A Salford toy shop owner has been convicted for the second time of putting children in danger through selling counterfeit and unsafe toys.
More than 3,000 counterfeit and dangerous toys were seized from NewLine Imports Ltd, Rugby Street, Salford in 2019 and 2020.
Mr Sarabjot Singh and his former company Best Line Imports were prosecuted in 2014 for similar offences when trading standards officers seized over 1000 children’s toys, some of which posed a choking hazard.
Appearing at Manchester and Salford magistrates court on Monday 21 March, 2022 Mr Singh, formerly the director of NewLine, pleaded guilty for himself and on behalf of NewLine the company, to 19 offences of possessing counterfeit toys contrary to the Trade Marks Act 1994.
The company was fined £10,000 and ordered to pay costs of £6,160. Mr Singh received a Community Order for 24 months with 280 hours unpaid work and a rehabilitation activity requirement of 10 hours. He was disqualified from being a director for three years and was also ordered to pay costs of £6,160. A forfeiture order was also made for all the seized goods.
The court was told that NewLine Imports Ltd brings in up to 15 containers of toys a year worth £800,000 to £900,000 and has its own trademarks, so should be familiar with the law on counterfeit goods.
Trading standards officers have provided extensive advice on safety rules and the law and Mr Singh had previously been cautioned and then convicted of offences under the Consumer Protection Act and Trade Marks Act in 2014 relating to toys sold by his previous company.
Despite this adequate safety and legal checks were not in place with the new company relying solely on test reports from China and not carrying out any testing to confirm those reports match the goods supplied.
Officers from Salford City Council’s trading standards team and Greater Manchester Police visited the premises on Friday 30 October 2019 as part of a routine inspection. The shop mainly sells toys and suspected counterfeit items were found on the shop floor and in an upstairs storeroom in boxes. These were seized from the premises.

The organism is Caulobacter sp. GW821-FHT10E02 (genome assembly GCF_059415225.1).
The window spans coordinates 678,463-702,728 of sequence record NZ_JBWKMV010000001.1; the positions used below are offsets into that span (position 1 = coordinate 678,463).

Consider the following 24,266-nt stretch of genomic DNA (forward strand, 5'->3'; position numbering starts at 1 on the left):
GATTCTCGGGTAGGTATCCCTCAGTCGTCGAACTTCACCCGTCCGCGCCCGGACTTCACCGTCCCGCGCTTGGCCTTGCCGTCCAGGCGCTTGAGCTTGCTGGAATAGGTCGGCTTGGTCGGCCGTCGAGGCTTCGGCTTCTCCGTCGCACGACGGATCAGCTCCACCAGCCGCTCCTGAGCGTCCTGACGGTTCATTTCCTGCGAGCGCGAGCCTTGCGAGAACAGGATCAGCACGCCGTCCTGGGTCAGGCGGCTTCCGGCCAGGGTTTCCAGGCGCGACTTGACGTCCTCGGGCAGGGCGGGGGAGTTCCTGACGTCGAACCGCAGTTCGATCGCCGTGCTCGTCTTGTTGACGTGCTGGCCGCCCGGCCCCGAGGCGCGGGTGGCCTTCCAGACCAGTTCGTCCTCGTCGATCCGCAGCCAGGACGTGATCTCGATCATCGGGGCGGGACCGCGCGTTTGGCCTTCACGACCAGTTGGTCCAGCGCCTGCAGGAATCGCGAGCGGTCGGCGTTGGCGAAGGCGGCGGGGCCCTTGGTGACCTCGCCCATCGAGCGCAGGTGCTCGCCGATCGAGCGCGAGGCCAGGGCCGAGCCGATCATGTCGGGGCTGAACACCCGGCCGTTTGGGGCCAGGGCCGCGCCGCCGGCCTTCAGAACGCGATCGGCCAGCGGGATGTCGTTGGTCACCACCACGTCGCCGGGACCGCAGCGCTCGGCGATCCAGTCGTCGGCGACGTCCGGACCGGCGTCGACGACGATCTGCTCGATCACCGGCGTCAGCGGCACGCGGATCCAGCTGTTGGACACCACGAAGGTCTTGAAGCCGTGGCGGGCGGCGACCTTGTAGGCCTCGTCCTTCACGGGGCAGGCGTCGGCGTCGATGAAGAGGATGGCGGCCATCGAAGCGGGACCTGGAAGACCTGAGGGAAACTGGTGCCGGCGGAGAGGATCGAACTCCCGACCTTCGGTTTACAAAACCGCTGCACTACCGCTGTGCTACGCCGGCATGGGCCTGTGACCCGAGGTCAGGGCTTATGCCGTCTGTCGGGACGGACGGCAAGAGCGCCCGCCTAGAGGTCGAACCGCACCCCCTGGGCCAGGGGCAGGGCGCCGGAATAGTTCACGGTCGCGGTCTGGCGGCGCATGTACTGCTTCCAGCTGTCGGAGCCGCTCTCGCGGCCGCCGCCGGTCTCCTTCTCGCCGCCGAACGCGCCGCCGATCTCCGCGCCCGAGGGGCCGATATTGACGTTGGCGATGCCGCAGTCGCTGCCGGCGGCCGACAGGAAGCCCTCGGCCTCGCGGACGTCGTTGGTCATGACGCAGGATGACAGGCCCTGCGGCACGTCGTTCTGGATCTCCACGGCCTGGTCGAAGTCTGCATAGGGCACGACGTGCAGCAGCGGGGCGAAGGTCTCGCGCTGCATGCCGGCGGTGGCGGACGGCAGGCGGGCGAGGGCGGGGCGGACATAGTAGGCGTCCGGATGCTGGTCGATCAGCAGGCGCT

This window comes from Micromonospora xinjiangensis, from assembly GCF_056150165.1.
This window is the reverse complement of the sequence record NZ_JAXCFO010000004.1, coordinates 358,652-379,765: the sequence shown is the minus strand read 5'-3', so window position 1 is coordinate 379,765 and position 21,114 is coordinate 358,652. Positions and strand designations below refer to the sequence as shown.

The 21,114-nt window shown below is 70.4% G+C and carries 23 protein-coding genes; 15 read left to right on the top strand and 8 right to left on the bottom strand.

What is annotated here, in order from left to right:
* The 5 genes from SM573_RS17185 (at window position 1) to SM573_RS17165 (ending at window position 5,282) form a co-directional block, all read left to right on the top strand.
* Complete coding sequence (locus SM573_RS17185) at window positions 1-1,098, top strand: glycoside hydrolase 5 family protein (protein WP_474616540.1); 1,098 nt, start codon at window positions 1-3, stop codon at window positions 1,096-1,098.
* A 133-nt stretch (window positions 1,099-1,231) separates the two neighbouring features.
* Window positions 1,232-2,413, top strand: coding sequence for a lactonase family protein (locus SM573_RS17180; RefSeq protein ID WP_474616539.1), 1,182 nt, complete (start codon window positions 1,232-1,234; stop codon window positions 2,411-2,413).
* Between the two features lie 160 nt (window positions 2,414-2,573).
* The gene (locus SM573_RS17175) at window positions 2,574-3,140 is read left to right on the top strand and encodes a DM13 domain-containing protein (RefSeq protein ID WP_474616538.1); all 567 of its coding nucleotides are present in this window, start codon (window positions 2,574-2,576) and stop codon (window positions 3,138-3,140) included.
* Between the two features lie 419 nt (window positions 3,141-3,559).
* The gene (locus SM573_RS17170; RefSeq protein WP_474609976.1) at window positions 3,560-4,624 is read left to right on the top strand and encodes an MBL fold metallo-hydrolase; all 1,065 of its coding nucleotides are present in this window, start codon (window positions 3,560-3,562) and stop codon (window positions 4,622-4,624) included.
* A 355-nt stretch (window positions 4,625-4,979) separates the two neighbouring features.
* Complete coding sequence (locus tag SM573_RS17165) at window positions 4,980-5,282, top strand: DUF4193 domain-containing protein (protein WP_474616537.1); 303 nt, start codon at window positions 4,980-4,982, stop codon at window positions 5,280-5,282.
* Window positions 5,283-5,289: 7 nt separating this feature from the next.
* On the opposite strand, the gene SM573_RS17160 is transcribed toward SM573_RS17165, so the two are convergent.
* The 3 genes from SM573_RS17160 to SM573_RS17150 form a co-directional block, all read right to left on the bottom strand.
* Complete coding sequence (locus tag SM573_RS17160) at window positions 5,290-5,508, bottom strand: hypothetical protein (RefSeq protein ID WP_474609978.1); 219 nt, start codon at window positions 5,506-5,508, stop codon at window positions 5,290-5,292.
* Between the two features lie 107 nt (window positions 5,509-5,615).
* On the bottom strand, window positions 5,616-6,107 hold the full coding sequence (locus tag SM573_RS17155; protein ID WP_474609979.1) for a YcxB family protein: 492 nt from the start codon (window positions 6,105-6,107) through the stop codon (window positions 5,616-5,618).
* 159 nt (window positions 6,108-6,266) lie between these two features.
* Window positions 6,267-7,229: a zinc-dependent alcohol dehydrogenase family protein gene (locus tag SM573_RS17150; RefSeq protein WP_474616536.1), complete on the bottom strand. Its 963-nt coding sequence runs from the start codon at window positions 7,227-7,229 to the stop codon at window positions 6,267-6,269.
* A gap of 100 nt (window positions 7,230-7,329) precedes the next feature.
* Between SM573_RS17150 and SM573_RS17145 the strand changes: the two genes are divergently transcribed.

The items included around 600 Marvel Avengers toys, and over 600 L.O.L Surprise dolls which are made by MGA Entertainment, Inc. In total 3,387 items were removed.
Brand representatives for LOL Surprise, My Little Pony, Spiderman, Batman, Iron Man, Fortnite, Avengers, Superman and Disney confirmed the items seized from the shop were counterfeit and breached trademark, copyright and design laws.
Some toys also failed safety testing because they contained high levels of phthalates, a group of chemicals used in plastic items which have been linked to health concerns. EU regulations set limits on the amounts which should be included in products and the items seized in Salford were found to be over those limits.
Trading standards officers returned to the shop on 28 April 2020 to advise Mr Singh of their findings and remove any remaining non-compliant products.
They found and removed more LOL Surprise dolls, Marvel Avengers toys and action figures. Thirty-four empty boxes of LOL Surprise dolls – the same as those seized earlier – were found upstairs at the shop.
Each box would have contained six individual toys, given the information on the packaging, so 204 toys possibly containing illegal levels of phthalates remain unaccounted for.
Mr Singh was interviewed under caution in September 2020, and said the company imported some items directly from China while others had been bought in the UK from a company recommended by his Chinese suppliers. No checks were made before items were purchased and later checks on the UK company found its details were false.
Mr Singh said he could provide test reports for the products but failed to produce any. He claimed he did not realise some of the seized items were trademarked and said he now plans to employ someone to monitor safety checks at the business.
Speaking after the case Councillor David Lancaster, lead member for environment and community safety said: “We will not hesitate to take action when businesses are flouting the law and putting people at risk.
“Anyone buying toys for children must take care where they shop and check items carefully. If the price is too good to be true, then the product could be counterfeit and it could be dangerous. When you suspect that a product may be counterfeit or unsafe, please don’t buy the item and report it to the council so we can investigate.”
Detective Chief Inspector Claire McGuire of GMP’s Organised Crime Coordination Unit, said: “Selling counterfeit items can have serious consequences. As was shown in this case, toys for young children were tested and were found to have excess levels of chemicals that may cause serious harm.
“The effective partnership work between our officers and Salford City Council, means that potentially harmful goods have been taken from our streets. I hope this serves as a warning to any businesses operating in a similar way, that it will not go unnoticed and our officers will continue to take enforcement action against those who put others at risk by selling counterfeit goods.
“I would also like to remind the public of the dangers of buying such items; what may seem like a cheaper deal can come at a cost.”